Continuity loss of video stream in MPEG2TS stream detected
    and / or
    Continuity loss of audio stream in MPEG2TS stream detected
    • This indicates that the player is either:
      • not receiving all the packets of the stream because of network congestion / insufficient throughput - consider lowering the bitrate or using multicast (see the Bandwidth management page for more tips).
      • is receiving too many packets and the player is overloaded - check the usage data in player.log.
  • Image freeze or audio lost - this is the result of a non-optimal multiplexing of the audio and video streams that requires more than 3 MB of buffering of the audio or video stream in order to keep it in sync with the other. In this case the player.log has the following error:
    Stream demuxing failed because more than 3145728 bytes of buffering is required
    • Reconnecting to the streaming media (as often as needed) should fix the image freeze or the audio lost. Alternatively, the spx:maxDemuxingBufferSize attribute could be increased.
  • MPEG-2 AAC audio with ADTS framing is not supported - MPEG-2 AAC audio is supported only for normal media, but not for streaming media. The solution is to check if the streaming media contains another audio stream that is supported (like MPEG-4 AAC, MP3 etc.) and select that one instead.

Stream capture

For streaming related problems, you might be asked to capture your stream and send a sample to us for analysis. This can be done using Elementi / HMD or directly on the HMP. The procedure to follow for each is detailed below.

Stream capture using Elementi

  1. Open Elementi.
  2. Click Menu > Help and select "Capture Streaming Packets" option.
  3. Open the project containing the streaming source. Leave the stream running or trying to connect for around 2 minutes.
  4. Close the project.
  5. Open the Local Application Data folder of Elementi by typing the following command into the Run utility (Windows key + R):
    shell:Local AppData\SpinetiX\Elementi\capture
  6. Upload the stream capture to a file-sharing website (Dropbox etc.) and provide the access link.

Stream capture using HMP350

Stream capture
  1. Open Control Center > Advanced Applications > Streaming.
  2. Enable "Capture streaming packets".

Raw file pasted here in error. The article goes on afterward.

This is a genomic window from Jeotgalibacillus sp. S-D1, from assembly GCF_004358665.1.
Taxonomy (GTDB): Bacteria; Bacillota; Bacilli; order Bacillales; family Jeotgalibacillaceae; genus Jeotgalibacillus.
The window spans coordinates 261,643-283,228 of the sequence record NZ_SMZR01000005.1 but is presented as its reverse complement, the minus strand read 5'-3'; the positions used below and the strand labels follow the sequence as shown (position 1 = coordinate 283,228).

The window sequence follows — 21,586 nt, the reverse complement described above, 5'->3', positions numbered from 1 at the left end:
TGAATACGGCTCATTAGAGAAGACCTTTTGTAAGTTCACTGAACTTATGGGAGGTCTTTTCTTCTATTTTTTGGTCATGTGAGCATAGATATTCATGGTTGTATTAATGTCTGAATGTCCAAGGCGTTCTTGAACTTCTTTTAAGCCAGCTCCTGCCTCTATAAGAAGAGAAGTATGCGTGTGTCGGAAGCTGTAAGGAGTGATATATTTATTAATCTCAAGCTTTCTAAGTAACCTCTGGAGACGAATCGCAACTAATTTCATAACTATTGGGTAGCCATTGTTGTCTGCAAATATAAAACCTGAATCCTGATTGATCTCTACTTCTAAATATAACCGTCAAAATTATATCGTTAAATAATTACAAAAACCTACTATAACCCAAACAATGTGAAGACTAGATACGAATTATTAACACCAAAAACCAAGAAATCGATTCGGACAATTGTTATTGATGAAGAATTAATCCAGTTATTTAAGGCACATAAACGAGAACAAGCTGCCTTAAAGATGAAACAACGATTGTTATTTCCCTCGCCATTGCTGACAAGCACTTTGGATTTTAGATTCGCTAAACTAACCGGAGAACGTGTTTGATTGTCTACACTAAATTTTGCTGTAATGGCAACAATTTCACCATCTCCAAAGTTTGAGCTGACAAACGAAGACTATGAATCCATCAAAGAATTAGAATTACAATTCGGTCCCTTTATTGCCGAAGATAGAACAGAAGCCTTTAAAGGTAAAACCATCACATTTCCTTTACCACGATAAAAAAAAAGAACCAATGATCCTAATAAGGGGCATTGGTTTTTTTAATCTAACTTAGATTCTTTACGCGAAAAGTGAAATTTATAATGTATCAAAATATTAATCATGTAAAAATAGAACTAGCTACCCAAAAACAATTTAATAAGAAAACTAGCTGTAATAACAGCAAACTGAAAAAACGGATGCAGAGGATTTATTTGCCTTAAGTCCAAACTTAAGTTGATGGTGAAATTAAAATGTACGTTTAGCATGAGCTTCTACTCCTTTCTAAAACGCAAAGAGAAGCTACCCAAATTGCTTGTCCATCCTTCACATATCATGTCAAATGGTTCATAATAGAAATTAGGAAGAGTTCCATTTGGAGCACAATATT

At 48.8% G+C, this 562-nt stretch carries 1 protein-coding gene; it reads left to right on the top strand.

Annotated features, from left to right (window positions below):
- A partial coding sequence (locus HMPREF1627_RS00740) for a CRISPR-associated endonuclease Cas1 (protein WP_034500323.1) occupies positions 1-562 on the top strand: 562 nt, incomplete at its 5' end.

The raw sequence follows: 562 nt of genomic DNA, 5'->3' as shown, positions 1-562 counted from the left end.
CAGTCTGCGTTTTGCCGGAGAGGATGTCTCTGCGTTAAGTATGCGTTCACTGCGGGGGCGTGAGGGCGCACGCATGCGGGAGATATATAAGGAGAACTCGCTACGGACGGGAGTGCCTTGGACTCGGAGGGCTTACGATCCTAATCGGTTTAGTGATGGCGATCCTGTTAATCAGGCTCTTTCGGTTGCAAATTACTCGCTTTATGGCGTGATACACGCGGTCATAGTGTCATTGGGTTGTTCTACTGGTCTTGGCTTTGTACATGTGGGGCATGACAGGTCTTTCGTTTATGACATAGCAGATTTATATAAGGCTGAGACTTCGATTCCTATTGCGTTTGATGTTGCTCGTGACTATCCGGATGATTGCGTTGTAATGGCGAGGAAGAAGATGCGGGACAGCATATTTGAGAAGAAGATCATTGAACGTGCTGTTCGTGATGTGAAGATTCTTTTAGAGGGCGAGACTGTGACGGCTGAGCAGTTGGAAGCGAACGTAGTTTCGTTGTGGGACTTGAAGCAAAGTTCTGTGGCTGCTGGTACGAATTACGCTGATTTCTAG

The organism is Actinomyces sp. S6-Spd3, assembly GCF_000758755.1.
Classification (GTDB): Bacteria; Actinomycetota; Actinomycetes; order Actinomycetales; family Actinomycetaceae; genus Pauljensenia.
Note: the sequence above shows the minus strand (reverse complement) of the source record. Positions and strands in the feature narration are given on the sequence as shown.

3. Re-publish your project, containing just the layer(s) with the stream to allow for a clean log.
  4. Wait 2 minutes while streaming packets are captured.
  5. In the same page from step #1, disable "Capture streaming packets".
  6. Download the captured file (CAP_) shown under "Streaming Captures" section.
  7. Upload the stream capture to a file-sharing website (Dropbox etc.) and provide the access link.

Stream capture using HMP200/HMP130

For firmware versions above 2.2.2:

  1. Open Control Center > Maintenance page > Debugging tab.
  2. Set "Capture streaming packets" to "on".
  3. Re-publish your project, containing just the layer(s) with the stream to allow for a clean log.
  4. Wait 2 minutes while streaming packets are captured.
  5. In the same page from step #1, set "Capture streaming packets" to "off".
  6. Download the captured file (CAP_) shown under "Streaming Captures" section.
  7. Clear the captured stream from the player to save storage space.
  8. Upload the stream capture to a file-sharing website (Dropbox etc.) and provide the access link.

Stream capture using HMD

  1. Close HMD.
  2. Locate the Local Application Data folder of HMD (see Finding logs and config files).
  3. Locate the file named profile.xml and open it in an text / xml editor (like Notepad++).
  4. Locate this line (group): <spx:directorSettings>
  5. Add the following line under the one from previous step: <spx:debug/>
  6. Save the file.
  7. Open HMD.
  8. Enable "Capture Streaming Packets" option from "Settings" menu.
  9. Attempt to connect to the streaming source (load the relevant project and press Play). All received packets will be dumped to a file. Leave the stream running or trying to connect for around 2 minutes.
  10. Re-open the HMD path from step #2 and open the sub-folder named "capture" which has been created with the captured stream.
  11. Upload the stream capture to a file-sharing website (Dropbox etc.) and provide the access link.

ONVIF compliance

  • ONVIF is a "global open standard for the interface of physical IP-based security products". Some IP cameras mention ONVIF compliance. The HMP devices are not solely IP security products, so there are parts on ONVIF which are not relevant.
  • The "real time streaming" section of the ONVIF specification is largely compatible with the HMP devices, including support for RTP, RTSP, H264 and AAC.
This page was last modified on 11 August 2017, at 17:02.